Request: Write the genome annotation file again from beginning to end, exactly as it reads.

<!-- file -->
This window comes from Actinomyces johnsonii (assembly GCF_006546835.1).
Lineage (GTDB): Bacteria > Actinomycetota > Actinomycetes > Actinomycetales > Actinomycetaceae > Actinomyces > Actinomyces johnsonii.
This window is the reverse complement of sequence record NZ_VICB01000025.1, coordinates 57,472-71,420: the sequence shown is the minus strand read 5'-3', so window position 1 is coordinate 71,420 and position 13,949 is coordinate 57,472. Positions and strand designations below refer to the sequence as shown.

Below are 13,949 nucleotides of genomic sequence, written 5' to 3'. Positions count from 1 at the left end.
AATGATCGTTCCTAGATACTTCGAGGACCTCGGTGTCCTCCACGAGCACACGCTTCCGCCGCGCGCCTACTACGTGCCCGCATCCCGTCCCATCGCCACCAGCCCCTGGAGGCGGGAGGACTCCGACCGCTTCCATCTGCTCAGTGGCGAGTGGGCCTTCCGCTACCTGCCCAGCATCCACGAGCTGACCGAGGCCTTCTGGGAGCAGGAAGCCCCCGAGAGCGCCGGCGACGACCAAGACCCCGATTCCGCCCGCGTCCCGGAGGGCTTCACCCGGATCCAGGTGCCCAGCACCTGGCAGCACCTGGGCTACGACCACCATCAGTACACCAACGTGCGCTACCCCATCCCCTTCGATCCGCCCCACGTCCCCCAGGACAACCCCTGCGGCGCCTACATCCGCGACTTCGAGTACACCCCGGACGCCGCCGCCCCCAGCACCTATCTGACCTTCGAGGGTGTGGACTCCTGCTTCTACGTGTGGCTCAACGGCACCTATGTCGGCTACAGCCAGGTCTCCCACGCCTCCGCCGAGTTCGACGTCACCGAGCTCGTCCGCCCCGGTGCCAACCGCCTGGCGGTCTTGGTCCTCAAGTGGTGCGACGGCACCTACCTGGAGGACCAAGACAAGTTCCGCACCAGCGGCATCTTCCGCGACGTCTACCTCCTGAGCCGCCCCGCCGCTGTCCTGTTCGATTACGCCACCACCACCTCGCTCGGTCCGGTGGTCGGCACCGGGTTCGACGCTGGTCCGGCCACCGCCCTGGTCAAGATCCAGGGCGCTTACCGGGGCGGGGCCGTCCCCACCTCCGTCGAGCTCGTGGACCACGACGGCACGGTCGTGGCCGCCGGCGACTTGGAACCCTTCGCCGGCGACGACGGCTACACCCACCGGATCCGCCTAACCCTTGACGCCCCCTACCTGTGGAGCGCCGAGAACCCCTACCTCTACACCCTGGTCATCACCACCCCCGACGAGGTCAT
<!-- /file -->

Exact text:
This window comes from Actinomyces johnsonii (assembly GCF_006546835.1).
Lineage (GTDB): Bacteria > Actinomycetota > Actinomycetes > Actinomycetales > Actinomycetaceae > Actinomyces > Actinomyces johnsonii.
This window is the reverse complement of sequence record NZ_VICB01000025.1, coordinates 57,472-71,420: the sequence shown is the minus strand read 5'-3', so window position 1 is coordinate 71,420 and position 13,949 is coordinate 57,472. Positions and strand designations below refer to the sequence as shown.

Below are 13,949 nucleotides of genomic sequence, written 5' to 3'. Positions count from 1 at the left end.
AATGATCGTTCCTAGATACTTCGAGGACCTCGGTGTCCTCCACGAGCACACGCTTCCGCCGCGCGCCTACTACGTGCCCGCATCCCGTCCCATCGCCACCAGCCCCTGGAGGCGGGAGGACTCCGACCGCTTCCATCTGCTCAGTGGCGAGTGGGCCTTCCGCTACCTGCCCAGCATCCACGAGCTGACCGAGGCCTTCTGGGAGCAGGAAGCCCCCGAGAGCGCCGGCGACGACCAAGACCCCGATTCCGCCCGCGTCCCGGAGGGCTTCACCCGGATCCAGGTGCCCAGCACCTGGCAGCACCTGGGCTACGACCACCATCAGTACACCAACGTGCGCTACCCCATCCCCTTCGATCCGCCCCACGTCCCCCAGGACAACCCCTGCGGCGCCTACATCCGCGACTTCGAGTACACCCCGGACGCCGCCGCCCCCAGCACCTATCTGACCTTCGAGGGTGTGGACTCCTGCTTCTACGTGTGGCTCAACGGCACCTATGTCGGCTACAGCCAGGTCTCCCACGCCTCCGCCGAGTTCGACGTCACCGAGCTCGTCCGCCCCGGTGCCAACCGCCTGGCGGTCTTGGTCCTCAAGTGGTGCGACGGCACCTACCTGGAGGACCAAGACAAGTTCCGCACCAGCGGCATCTTCCGCGACGTCTACCTCCTGAGCCGCCCCGCCGCTGTCCTGTTCGATTACGCCACCACCACCTCGCTCGGTCCGGTGGTCGGCACCGGGTTCGACGCTGGTCCGGCCACCGCCCTGGTCAAGATCCAGGGCGCTTACCGGGGCGGGGCCGTCCCCACCTCCGTCGAGCTCGTGGACCACGACGGCACGGTCGTGGCCGCCGGCGACTTGGAACCCTTCGCCGGCGACGACGGCTACACCCACCGGATCCGCCTAACCCTTGACGCCCCCTACCTGTGGAGCGCCGAGAACCCCTACCTCTACACCCTGGTCATCACCACCCCCGACGAGGTCAT